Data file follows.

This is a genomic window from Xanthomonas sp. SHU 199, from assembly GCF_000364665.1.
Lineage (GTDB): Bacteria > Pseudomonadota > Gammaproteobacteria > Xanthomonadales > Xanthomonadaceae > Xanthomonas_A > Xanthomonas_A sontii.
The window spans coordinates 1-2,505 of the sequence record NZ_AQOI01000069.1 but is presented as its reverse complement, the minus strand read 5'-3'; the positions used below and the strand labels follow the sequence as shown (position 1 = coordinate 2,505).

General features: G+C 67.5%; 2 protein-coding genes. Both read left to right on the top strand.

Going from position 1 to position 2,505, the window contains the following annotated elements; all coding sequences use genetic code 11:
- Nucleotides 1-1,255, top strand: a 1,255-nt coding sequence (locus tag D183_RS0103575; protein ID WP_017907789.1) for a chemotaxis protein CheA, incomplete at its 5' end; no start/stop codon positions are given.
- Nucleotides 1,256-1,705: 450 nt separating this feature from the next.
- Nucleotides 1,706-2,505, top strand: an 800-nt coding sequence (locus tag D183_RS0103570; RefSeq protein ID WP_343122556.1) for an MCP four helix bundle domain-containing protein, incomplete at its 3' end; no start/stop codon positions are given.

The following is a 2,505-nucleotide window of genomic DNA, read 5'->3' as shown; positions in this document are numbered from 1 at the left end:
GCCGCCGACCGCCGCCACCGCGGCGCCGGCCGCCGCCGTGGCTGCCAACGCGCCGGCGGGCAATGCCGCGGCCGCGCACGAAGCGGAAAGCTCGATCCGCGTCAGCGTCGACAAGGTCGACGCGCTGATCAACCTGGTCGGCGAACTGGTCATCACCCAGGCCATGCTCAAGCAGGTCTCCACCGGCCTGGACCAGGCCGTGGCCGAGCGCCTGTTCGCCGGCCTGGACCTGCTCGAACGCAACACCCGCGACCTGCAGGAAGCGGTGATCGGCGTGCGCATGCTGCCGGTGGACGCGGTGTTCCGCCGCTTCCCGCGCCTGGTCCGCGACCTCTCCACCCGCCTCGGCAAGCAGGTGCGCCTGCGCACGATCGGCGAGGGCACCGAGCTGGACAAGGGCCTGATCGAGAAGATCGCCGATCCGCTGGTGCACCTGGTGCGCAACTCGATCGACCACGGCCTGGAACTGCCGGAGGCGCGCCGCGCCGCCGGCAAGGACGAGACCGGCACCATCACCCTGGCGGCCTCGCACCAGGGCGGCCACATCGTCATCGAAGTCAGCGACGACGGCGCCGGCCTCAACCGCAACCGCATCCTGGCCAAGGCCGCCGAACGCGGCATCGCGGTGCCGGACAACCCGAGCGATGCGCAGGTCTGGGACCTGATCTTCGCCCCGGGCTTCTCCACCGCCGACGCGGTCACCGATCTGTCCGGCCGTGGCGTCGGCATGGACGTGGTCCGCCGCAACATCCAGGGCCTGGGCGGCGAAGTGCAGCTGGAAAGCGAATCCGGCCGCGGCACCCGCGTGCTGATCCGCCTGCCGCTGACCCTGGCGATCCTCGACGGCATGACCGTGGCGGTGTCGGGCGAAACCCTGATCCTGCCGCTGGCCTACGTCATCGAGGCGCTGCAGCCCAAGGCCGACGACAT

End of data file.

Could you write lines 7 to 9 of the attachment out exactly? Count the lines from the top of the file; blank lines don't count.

- Nucleotides 1,256-1,705: 450 nt separating this feature from the next.
- Nucleotides 1,706-2,505, top strand: an 800-nt coding sequence (locus tag D183_RS0103570; RefSeq protein ID WP_343122556.1) for an MCP four helix bundle domain-containing protein, incomplete at its 3' end; no start/stop codon positions are given.

The following is a 2,505-nucleotide window of genomic DNA, read 5'->3' as shown; positions in this document are numbered from 1 at the left end: